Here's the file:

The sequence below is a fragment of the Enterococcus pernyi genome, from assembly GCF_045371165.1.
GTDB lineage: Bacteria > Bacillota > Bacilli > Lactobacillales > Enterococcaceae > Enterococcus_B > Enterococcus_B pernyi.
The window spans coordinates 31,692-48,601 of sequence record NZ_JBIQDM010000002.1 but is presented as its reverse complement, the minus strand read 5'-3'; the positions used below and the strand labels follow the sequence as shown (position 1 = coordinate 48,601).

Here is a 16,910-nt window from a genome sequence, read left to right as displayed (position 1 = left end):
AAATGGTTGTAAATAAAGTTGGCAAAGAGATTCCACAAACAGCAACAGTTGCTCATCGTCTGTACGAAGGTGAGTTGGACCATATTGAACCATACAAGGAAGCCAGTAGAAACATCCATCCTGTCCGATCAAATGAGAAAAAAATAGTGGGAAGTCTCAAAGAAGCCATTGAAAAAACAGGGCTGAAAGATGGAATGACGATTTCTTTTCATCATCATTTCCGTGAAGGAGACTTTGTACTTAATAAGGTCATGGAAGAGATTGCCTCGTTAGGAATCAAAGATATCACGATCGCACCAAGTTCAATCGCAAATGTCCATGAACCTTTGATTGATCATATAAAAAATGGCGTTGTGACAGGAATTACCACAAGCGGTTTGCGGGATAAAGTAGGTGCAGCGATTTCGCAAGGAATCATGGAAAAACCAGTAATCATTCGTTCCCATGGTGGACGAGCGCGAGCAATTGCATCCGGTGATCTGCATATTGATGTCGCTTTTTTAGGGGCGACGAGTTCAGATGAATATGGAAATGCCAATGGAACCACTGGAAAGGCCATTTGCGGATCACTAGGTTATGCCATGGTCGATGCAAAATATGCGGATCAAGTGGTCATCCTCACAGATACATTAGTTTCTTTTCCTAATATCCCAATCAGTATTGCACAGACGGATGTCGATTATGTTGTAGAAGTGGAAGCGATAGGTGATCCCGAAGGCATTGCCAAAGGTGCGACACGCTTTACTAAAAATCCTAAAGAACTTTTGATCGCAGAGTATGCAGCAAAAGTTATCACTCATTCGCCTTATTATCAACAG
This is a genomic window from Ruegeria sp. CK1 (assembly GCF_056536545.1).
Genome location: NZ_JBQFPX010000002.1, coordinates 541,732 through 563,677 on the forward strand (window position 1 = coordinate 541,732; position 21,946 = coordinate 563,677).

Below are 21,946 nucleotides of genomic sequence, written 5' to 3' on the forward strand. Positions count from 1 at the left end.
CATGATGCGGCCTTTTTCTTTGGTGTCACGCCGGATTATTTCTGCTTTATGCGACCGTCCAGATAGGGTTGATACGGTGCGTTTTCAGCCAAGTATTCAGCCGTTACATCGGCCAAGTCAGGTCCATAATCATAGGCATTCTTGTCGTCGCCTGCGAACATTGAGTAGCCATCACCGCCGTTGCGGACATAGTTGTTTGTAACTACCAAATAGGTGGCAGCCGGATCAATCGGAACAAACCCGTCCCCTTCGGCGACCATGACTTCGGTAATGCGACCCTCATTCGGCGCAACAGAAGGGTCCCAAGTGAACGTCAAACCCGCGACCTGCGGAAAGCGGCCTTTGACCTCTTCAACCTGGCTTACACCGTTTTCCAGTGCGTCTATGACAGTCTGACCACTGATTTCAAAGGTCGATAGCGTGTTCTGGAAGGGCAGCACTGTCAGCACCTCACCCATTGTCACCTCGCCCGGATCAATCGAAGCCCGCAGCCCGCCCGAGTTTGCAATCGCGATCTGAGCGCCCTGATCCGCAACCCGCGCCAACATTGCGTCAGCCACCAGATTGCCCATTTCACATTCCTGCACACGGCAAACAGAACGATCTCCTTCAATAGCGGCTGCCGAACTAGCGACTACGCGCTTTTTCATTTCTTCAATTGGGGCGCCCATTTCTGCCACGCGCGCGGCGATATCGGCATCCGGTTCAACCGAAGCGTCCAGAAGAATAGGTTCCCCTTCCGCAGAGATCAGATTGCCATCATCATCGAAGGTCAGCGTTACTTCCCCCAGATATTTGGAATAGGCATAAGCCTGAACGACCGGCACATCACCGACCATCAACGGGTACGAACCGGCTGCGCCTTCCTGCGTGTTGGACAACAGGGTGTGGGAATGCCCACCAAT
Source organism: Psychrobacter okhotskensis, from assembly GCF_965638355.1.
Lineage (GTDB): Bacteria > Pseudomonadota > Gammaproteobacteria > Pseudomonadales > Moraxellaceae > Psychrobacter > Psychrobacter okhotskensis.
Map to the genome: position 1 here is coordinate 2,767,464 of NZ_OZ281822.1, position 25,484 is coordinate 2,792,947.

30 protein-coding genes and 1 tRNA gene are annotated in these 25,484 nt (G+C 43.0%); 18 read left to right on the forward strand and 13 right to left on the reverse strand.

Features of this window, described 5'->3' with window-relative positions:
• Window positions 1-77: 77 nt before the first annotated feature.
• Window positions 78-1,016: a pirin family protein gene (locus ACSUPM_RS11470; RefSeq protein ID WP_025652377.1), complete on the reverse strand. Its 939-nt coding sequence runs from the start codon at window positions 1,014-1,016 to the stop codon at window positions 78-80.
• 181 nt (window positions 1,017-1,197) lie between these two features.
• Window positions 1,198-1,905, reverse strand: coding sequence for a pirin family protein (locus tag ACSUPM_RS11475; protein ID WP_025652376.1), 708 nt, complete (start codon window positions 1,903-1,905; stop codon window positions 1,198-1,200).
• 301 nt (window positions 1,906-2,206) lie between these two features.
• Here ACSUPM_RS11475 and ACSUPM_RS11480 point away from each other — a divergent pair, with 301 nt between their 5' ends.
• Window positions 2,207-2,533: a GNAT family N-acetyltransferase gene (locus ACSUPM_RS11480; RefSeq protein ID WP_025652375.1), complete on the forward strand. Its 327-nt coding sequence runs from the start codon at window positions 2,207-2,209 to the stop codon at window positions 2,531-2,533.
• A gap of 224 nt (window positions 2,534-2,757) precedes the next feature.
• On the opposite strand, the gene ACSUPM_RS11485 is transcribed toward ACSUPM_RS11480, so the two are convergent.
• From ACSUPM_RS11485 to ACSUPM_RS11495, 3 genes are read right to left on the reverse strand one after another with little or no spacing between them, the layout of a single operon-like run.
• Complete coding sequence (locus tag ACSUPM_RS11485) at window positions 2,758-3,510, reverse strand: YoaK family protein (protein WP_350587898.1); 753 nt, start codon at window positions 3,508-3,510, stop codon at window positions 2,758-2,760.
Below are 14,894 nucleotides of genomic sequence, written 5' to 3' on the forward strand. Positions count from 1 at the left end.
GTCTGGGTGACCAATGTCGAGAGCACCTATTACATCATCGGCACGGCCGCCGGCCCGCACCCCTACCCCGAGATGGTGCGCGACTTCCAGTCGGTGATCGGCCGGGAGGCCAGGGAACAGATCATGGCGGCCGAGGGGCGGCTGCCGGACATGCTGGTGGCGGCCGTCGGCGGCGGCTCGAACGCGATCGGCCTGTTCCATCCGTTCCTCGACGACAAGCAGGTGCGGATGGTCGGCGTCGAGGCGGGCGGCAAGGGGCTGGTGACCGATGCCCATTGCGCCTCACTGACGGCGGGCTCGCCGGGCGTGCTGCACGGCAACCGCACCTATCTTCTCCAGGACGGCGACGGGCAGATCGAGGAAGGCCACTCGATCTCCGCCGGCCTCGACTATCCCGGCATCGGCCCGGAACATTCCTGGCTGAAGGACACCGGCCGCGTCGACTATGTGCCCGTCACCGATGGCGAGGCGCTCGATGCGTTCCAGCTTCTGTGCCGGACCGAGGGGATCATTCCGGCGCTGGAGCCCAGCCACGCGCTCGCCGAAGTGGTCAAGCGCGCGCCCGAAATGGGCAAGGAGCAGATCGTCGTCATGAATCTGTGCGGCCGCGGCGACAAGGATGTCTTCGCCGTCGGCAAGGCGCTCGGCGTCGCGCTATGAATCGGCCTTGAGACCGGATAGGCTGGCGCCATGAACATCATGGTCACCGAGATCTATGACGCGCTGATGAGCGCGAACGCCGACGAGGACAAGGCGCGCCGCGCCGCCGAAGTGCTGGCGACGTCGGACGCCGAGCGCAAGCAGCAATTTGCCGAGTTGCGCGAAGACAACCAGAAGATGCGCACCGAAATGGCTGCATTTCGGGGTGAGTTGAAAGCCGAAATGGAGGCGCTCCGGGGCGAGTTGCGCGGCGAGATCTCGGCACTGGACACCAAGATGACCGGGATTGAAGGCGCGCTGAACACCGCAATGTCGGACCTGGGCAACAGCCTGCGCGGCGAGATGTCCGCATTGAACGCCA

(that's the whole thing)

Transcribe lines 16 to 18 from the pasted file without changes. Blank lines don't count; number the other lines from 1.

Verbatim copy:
• Window positions 78-1,016: a pirin family protein gene (locus ACSUPM_RS11470; RefSeq protein ID WP_025652377.1), complete on the reverse strand. Its 939-nt coding sequence runs from the start codon at window positions 1,014-1,016 to the stop codon at window positions 78-80.
• 181 nt (window positions 1,017-1,197) lie between these two features.
• Window positions 1,198-1,905, reverse strand: coding sequence for a pirin family protein (locus tag ACSUPM_RS11475; protein ID WP_025652376.1), 708 nt, complete (start codon window positions 1,903-1,905; stop codon window positions 1,198-1,200).